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few meetings he was in where he voiced his opposition to the drug deal that rudy and cool looking up but apart from that it is unclear whether he would delve into those conversations during a testimony because executive privilege was the president still has not existed but he could. i think the possibility of more emails coming up which is very real good further endanger trump as the senate trial looms because we know there is something that they're hiding. the office of management budget is refusing to release roughly 20 emails between their office and it's up to mulvaney about this ukraine aid and the discussions that went on behind the scenes about the real russian now function. marcellus continue as more
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comes out about what the president was telling his advisers, what was happening with regard to this hold on ukraine, a that's really the biggest piece of it, is the money, and that could i think, have a big impact, on public opinion, if not on republicans in the senate. >> as a drawn out process, does that play to the benefit of the republicans, or the democrats, how do you see the length of time that's involved? >> i think my guess is that, the democrats would like to move on from this, as soon as possible, primarily because the scandal is just so hard, ukraine is, this is kind of hard to get your hands around, really, what it is, why really matters, and my guess would be the democrats who probably want to do this fast, and to the goodness of trump can use this to really nurture, that martyr
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complex. they are all out to get, me that is a very effective message, with the constituency, that he needs to mobilize. >> johnson, we're talking about the, hill with the, impeachment there were striking comments yesterday by senator paul, and senator lee about the intelligence briefing provided about the situation in iran, do you see that as an aberration that otherwise republicans are going to hold together when it comes to impeachment, or is there sufficient separation with the iran situation that it could lead to some splits? >> i don't see much, i think that's wishful thinking. i'm going to ask each of you to finish the following sentence. the democratic nominee is going to be. >> the democratic nominee is going to be the person who can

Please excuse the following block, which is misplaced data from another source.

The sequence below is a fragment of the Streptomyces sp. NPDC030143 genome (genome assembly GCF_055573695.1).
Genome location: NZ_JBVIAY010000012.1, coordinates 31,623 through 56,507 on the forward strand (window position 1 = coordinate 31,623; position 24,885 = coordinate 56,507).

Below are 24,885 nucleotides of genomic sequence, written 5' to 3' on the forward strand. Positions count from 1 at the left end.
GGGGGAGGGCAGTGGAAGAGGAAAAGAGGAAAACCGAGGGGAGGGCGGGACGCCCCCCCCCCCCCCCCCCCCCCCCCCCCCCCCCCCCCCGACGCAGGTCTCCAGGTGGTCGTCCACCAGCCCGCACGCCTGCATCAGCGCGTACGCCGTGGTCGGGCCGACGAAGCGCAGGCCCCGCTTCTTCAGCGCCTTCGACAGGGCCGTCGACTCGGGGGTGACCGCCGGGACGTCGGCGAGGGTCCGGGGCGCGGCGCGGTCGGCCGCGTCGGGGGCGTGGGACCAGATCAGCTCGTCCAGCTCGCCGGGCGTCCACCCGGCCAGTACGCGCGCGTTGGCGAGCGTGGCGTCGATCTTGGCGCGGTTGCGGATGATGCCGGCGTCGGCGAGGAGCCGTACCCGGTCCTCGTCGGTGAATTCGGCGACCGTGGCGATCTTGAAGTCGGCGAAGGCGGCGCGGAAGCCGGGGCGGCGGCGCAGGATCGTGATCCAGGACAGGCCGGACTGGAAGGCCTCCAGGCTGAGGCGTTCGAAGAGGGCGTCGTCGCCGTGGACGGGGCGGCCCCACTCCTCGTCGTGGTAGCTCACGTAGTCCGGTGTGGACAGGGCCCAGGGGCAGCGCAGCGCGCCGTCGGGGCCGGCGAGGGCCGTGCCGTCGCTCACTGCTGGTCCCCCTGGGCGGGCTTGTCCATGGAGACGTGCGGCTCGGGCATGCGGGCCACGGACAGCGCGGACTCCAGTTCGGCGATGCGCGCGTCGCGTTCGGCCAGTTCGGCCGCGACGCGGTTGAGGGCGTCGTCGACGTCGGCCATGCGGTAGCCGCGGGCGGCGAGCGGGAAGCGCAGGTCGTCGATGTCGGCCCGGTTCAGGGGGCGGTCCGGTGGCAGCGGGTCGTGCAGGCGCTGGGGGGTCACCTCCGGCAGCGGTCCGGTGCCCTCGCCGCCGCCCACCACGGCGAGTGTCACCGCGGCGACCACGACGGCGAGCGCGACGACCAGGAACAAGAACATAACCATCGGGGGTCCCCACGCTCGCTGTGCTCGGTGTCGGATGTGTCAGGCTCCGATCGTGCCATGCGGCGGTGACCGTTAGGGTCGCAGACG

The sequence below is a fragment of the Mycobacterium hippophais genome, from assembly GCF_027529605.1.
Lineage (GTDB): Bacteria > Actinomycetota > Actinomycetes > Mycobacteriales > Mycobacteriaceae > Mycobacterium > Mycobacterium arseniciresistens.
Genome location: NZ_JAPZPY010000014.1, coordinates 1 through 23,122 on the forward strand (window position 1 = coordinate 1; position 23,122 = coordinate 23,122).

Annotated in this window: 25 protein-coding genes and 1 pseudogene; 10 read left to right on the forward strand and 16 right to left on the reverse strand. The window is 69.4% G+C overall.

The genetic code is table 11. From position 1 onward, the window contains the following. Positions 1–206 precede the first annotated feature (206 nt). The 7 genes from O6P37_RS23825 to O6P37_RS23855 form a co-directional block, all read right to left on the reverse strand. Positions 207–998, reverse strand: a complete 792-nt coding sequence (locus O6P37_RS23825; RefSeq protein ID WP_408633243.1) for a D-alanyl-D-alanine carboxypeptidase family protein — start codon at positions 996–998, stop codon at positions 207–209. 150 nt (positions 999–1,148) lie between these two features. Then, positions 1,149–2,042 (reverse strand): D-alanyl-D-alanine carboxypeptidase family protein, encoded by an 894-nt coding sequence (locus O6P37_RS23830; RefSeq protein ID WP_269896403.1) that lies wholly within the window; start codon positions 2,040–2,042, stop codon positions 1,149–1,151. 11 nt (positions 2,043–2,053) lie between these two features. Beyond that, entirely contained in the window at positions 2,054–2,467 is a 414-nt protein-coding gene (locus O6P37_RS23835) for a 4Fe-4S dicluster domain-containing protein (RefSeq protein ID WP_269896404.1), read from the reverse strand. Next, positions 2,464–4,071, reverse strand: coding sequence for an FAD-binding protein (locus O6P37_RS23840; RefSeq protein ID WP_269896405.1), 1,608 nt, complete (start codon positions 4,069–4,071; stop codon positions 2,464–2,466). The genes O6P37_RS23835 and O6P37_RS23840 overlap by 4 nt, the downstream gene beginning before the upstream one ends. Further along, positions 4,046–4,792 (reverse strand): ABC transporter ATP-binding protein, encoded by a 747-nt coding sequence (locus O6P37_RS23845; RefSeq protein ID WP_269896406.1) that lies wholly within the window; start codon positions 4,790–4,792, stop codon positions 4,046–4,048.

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really, i don't have a name, i do not have a name. i, know i do not have a name, i'm still waiting to be impressed, who has a definitive, saying, message, that resonates, one with democrats, who do want to get rid of trump, and two, to moderate republicans. who are also, appalled, and could use a change. their message needs to be much more succinct than my answer to your question. 5 million dollars, and said you can have this money if you can correctly guess who the democratic nominee is going to be? >> oh i guess? i think it's biden's to lose, but he needs to be careful. he needs to up his game.
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and not daughter, night don't mean to sound ageist, but let's face it. >> natasha, you took it 1 million dollars, i just want an answer. >> i'm not in a prediction game anymore after 2016. but, i do think it's biden's to lose, but don't sleep on warren, buttigieg i'm not a political reporter per se, but he's i speak to my colleagues about, it really has a huge shot here. i can make a case for actually anyone of, them even andrew yang to be honest. >> your answer was as long as mine. >> i was going to. say matt can you give me assessing to answer? >> okay boomer. >> it will definitely be someone in their seventies. probably not okay bloomberg.
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if you judge candidates but who's the most appealing on television? who gets your attention? yang and buttigieg. you're going to want to watch what they see, on that debate in l.a., when yang kind of stole the show, and buttigieg says really really good, i thinking it's too much of an outlier, and buttigieg is really too young, and it's too early, so we are going to have now her, president, who should be retired probably. >> it's torture to put a bunch of journalists up on stage and give them microphones. and then asked them to give short answers. i have to caveat this by saying ivan unbroken record of guessing these things wrong. and so i think i will be doing a disservice, to whatever candidates name comes out of my mouth, because i will be guaranteeing that they tend don't get the nomination, it's like the kiss of death, do you